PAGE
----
Updated: Aug 8, 2019
President Donald Trump will travel to El Paso, Texas, on Wednesday to offer his condolences and support to survivors, first responders and local officials in the wake of a mass shooting at a Walmart that left 22 dead. But he'll arrive with a $500,000 debt to the border city from his last visit.
Trump traveled to El Paso in mid-February of this year for his first political rally of 2019, where he made his case for a border wall before a friendly crowd of supporters at the County Coliseum following the 35-day government shutdown. Like most presidential campaign travel, the trip incurred a variety of police and public safety-related costs billed to the Trump campaign by the municipal government. The Center for Public Integrity first reported on the bills and has reported extensively since.
According to invoice documents obtained by CNN, the city of El Paso initially billed the Trump campaign $470,417.05 in reimbursement costs for the event. But in a letter dated March 27, 2019, the Office of the Comptroller of the City of El Paso wrote to the campaign that, if it did not pay its debt within 30 days, a one-time 21% collection fee, nearly $100,000, would be added. The total invoice with the late fees now stands at $569,204.63.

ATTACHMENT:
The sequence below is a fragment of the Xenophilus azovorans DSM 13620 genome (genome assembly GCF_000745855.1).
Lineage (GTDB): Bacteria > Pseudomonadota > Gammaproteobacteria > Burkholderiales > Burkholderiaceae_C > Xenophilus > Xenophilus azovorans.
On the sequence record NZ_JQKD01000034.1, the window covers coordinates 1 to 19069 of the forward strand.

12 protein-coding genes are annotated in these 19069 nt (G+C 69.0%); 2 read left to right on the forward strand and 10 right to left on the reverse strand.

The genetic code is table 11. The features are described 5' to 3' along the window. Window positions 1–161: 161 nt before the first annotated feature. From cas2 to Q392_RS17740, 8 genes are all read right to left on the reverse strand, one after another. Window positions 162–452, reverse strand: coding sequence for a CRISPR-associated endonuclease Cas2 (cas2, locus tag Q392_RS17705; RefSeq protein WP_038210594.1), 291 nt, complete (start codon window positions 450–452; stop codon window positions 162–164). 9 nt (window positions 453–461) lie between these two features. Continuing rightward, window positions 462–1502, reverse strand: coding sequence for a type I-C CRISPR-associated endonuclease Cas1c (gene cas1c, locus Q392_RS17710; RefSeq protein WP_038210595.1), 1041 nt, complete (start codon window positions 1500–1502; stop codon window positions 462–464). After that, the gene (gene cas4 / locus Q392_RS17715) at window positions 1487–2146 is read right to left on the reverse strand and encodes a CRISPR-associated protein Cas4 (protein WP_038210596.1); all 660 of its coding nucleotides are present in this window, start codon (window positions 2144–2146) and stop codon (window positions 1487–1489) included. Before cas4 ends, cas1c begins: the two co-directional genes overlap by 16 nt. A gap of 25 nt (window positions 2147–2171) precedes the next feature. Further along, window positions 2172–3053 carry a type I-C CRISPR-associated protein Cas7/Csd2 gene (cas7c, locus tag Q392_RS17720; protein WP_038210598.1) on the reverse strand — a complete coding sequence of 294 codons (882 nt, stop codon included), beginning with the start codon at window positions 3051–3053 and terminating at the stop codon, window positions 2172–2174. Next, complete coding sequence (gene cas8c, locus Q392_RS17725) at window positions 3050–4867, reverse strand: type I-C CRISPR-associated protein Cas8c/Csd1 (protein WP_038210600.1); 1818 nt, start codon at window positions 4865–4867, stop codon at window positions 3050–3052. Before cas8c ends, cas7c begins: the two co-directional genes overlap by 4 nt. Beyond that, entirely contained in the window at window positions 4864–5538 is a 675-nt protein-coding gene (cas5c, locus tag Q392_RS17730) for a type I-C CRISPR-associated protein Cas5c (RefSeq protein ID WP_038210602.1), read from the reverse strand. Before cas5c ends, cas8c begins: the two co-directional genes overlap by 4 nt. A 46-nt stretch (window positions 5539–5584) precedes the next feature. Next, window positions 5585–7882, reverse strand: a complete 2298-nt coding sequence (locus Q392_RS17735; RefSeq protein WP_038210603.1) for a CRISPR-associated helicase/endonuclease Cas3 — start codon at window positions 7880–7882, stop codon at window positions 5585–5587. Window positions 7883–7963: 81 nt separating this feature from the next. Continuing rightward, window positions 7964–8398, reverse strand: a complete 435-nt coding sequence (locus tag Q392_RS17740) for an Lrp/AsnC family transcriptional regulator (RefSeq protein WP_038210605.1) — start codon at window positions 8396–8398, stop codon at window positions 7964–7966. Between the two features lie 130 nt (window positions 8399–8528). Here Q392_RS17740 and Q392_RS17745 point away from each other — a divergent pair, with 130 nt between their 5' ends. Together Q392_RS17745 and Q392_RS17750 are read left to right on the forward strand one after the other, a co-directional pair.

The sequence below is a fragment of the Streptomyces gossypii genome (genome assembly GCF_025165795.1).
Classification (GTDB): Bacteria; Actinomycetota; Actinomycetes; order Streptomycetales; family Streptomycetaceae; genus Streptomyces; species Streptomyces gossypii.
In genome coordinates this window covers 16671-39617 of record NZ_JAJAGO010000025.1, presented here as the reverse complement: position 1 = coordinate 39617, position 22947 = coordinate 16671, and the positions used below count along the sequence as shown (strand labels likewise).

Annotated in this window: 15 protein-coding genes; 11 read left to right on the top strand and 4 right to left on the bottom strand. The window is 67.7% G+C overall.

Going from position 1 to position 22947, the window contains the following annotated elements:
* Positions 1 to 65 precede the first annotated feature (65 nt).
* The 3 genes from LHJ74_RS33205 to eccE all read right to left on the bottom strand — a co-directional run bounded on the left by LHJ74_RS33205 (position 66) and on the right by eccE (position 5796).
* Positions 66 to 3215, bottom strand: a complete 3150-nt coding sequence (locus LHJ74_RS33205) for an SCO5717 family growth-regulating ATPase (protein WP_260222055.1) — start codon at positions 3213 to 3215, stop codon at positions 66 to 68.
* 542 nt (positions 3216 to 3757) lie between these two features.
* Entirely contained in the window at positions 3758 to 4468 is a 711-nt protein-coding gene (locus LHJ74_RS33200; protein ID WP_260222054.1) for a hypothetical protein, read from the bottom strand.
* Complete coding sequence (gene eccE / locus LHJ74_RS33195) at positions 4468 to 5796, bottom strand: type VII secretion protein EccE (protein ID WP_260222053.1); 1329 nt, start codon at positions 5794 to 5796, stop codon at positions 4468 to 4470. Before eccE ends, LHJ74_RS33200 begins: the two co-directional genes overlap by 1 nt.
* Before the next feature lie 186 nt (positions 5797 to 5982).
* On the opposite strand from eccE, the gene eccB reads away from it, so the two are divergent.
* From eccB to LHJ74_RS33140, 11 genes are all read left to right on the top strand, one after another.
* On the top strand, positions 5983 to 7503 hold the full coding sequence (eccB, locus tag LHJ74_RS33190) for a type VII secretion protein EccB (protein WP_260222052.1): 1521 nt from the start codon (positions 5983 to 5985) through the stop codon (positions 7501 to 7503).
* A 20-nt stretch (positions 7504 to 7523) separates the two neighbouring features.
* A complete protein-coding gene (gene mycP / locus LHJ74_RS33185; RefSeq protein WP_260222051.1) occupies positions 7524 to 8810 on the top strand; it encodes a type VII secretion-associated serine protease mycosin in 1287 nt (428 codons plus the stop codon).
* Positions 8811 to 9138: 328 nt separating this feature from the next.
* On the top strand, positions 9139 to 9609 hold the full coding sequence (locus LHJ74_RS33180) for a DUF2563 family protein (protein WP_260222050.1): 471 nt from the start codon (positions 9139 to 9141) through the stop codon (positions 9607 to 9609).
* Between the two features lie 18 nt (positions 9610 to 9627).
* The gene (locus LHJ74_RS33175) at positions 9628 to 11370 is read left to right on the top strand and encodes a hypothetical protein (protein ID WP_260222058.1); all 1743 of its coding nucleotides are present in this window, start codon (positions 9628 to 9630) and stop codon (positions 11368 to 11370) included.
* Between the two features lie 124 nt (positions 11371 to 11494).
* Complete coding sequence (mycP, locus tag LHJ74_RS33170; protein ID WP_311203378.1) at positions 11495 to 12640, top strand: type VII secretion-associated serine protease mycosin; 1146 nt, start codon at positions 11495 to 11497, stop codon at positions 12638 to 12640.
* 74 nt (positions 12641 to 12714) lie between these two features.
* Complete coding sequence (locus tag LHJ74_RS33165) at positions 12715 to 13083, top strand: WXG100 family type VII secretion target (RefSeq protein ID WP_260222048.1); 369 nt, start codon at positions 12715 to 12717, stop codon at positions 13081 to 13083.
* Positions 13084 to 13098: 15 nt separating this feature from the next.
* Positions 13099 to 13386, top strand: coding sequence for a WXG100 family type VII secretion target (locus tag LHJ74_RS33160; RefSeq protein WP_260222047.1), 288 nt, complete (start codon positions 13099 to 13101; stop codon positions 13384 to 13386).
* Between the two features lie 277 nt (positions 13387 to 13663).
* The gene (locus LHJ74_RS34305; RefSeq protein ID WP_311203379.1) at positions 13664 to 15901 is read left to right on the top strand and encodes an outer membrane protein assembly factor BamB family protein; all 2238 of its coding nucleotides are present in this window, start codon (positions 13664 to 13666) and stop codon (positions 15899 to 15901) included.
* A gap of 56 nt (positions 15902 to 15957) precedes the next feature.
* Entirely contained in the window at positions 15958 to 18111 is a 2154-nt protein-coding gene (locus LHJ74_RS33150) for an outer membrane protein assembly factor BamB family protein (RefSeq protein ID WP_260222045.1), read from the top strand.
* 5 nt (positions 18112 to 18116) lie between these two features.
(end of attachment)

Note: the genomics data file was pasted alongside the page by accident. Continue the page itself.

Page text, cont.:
The city of El Paso's strategic communications director Laura Cruz-Acosta confirmed to CNN that the bill had not been paid as of Tuesday afternoon, despite multiple media reports about its existence.
The Trump campaign has not responded to CNN's request for comment and it's unclear whether the bill will be paid before the President returns to El Paso.
According to the Center for Public Integrity, presidential campaign committees "are not generally obligated by federal law to pay public safety-related bills sent to them by municipalities that host presidential candidates' campaign rallies," and President Barack Obama "often did not pay such bills during his 2012 reelection campaign."
The outstanding public safety bill and Wednesday visit come as Trump has praised the work of law enforcement. He is expected to meet with first responders during the trip.
"I want to thank the many law enforcement personnel who responded to these atrocities with the extraordinary grace and courage of American heroes," Trump said at the White House during remarks on the mass shootings Monday.
He added that the federal government would provide "whatever is needed" in the wake of the domestic terror attack.
"Federal authorities are on the ground, and I have directed them to provide any and all assistance required, whatever is needed," he said.